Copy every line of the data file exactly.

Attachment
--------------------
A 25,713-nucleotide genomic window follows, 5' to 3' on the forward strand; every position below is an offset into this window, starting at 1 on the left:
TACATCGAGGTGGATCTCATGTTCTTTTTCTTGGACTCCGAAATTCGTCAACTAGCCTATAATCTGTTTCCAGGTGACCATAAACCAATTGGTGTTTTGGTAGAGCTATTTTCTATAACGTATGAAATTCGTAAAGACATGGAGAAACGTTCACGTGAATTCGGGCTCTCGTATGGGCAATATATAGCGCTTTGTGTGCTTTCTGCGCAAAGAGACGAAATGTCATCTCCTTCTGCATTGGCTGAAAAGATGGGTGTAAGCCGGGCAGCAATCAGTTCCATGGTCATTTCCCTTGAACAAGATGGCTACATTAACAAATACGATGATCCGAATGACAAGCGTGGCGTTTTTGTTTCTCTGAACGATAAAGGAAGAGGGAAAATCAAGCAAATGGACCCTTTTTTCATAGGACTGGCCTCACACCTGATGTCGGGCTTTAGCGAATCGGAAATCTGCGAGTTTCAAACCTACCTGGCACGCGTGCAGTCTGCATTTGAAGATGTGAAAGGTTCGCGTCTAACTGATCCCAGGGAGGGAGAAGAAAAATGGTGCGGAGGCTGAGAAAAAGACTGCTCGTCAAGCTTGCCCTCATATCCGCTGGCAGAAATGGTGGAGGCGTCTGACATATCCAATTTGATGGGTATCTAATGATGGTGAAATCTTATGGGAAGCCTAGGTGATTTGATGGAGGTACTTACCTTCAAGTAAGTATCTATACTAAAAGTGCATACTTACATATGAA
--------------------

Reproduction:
A 25,713-nucleotide genomic window follows, 5' to 3' on the forward strand; every position below is an offset into this window, starting at 1 on the left:
TACATCGAGGTGGATCTCATGTTCTTTTTCTTGGACTCCGAAATTCGTCAACTAGCCTATAATCTGTTTCCAGGTGACCATAAACCAATTGGTGTTTTGGTAGAGCTATTTTCTATAACGTATGAAATTCGTAAAGACATGGAGAAACGTTCACGTGAATTCGGGCTCTCGTATGGGCAATATATAGCGCTTTGTGTGCTTTCTGCGCAAAGAGACGAAATGTCATCTCCTTCTGCATTGGCTGAAAAGATGGGTGTAAGCCGGGCAGCAATCAGTTCCATGGTCATTTCCCTTGAACAAGATGGCTACATTAACAAATACGATGATCCGAATGACAAGCGTGGCGTTTTTGTTTCTCTGAACGATAAAGGAAGAGGGAAAATCAAGCAAATGGACCCTTTTTTCATAGGACTGGCCTCACACCTGATGTCGGGCTTTAGCGAATCGGAAATCTGCGAGTTTCAAACCTACCTGGCACGCGTGCAGTCTGCATTTGAAGATGTGAAAGGTTCGCGTCTAACTGATCCCAGGGAGGGAGAAGAAAAATGGTGCGGAGGCTGAGAAAAAGACTGCTCGTCAAGCTTGCCCTCATATCCGCTGGCAGAAATGGTGGAGGCGTCTGACATATCCAATTTGATGGGTATCTAATGATGGTGAAATCTTATGGGAAGCCTAGGTGATTTGATGGAGGTACTTACCTTCAAGTAAGTATCTATACTAAAAGTGCATACTTACATATGAA